Video of two-pitch warm up between innings. Not sure if it shows anything more than what the 1st inning video shows. He pitches again on Thursday, and I’ll try to get some shots from the front and the back.
[quote=“singtall”]i’m not a pro myself but i teach 11-12yr olds. many of our pitchers started out pretty much like this kid. good basic stuff for his age. what i taught the pitchers that look like your son is some simple fun things:
1) the slide: . . . a goal of 80-100% of their height as a stride length. [/quote]
Is it typical for the kids you teach to achieve 80-100% of the height as a stride length when they’re 10? I don’t see this much in our LL. His stride is much longer when he’s throwing at full velocity, but in game situation he cuts back to about 80% of full velocity which allows him to maintain a 70% - 75% strike:ball ratio. Also, would you work on this during the LL season or wait until after the season to make an adjustment. I’ve seen some Major League pitchers with short strides, and then there’s the Lincecum stride. Is this critical at this stage or something that is worked on as he matures? This is his 1st year in the majors (95% age 11 & 12, 5% age 10), and he still has two more years in LL to make adjustments. If it’s critical now, I think he’s mature enough to work on “down and out”.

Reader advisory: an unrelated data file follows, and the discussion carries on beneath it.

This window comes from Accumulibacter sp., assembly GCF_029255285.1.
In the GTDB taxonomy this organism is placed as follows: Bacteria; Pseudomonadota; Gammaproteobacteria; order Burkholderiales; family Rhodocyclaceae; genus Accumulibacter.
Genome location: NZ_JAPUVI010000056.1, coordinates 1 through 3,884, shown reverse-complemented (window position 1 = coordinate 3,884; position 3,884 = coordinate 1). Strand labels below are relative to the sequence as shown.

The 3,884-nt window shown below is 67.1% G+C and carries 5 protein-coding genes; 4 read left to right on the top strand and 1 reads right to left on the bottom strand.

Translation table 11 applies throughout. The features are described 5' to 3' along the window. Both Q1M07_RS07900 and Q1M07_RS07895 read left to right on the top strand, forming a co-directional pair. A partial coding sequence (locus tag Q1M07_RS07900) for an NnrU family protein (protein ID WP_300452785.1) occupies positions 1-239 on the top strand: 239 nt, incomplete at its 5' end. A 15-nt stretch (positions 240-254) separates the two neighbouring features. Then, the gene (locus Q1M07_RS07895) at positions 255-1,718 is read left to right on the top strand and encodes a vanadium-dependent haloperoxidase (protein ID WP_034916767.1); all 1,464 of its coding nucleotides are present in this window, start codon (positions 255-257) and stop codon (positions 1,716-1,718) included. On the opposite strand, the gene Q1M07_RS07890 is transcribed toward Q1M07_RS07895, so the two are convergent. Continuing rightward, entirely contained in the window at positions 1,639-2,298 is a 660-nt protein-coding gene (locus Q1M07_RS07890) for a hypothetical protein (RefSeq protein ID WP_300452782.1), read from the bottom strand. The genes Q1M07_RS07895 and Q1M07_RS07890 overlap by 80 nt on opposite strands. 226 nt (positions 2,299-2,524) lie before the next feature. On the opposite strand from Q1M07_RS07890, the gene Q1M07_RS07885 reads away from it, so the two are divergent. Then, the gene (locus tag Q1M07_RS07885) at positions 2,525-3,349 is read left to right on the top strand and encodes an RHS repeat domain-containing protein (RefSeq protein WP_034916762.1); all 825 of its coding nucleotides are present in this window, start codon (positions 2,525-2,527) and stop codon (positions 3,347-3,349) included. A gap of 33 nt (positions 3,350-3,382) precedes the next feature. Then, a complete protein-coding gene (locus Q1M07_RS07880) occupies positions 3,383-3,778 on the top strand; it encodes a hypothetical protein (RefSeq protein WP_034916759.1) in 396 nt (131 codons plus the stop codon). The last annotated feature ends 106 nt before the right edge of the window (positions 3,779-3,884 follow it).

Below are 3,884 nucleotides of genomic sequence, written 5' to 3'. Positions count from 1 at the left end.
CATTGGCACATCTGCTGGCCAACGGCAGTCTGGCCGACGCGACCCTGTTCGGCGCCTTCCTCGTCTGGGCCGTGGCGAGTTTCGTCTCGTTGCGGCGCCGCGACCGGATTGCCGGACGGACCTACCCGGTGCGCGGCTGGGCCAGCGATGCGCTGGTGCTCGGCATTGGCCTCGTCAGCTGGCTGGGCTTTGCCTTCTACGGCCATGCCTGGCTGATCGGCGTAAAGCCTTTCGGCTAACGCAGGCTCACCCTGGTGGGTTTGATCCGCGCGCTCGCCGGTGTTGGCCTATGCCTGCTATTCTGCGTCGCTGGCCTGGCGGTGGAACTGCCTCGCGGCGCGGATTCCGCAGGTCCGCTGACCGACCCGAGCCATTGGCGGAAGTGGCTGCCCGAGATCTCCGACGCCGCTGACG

At age 10, [quote=“singtall”]make it fun and don’t let him do anything that hurts his arm, including throwing too much.[/quote]
Definitely. Fun means doing his best and letting the ball bounce where it will. IMO, he just a kid having fun getting hitters out and wants to be better. He doesn’t want another kid to hit the ball off of him where the ball gets out of the infield grass.
[quote=“chew1109”] House’s evaluation of the participants found that elite pitchers throw with 40 to 60 degrees of hip/shoulder separation. The average velocity increase from the knee drill to pitchers mound was 15MPH. From that, House also concluded that about 80% of velocity was from hip/shoulder separation and 20% from stride, direction off the mound, and arm speed.
What is the typical age for kids to perfect hip/shoulder separation, where 80% of the power comes from? Although I’m aware of how important this is, I’m not sure if it’s the most important thing to focus on during the season at the age of 10, while still keep the game fun. We worked on this before the season, but once the games started, it hasn’t been a primary focus.
Thanks for the reminder. I’ll make a not of this during practice. It may take some time before it’s actually accomplished.
On a list of priorities, what are the three most important mechanic to work on for a 10 year old? It seems best to work on one mechanical flaw at a time before moving onto another one. I’ve tried to put an emphasis on balance first, hip/shoulder separation second, and the landing third. The glove location hasn’t been a focus since we’re still working on the first three. I definitely see the glove issue needs to be worked on and it not protecting him from a line drive.
Thanks for the input.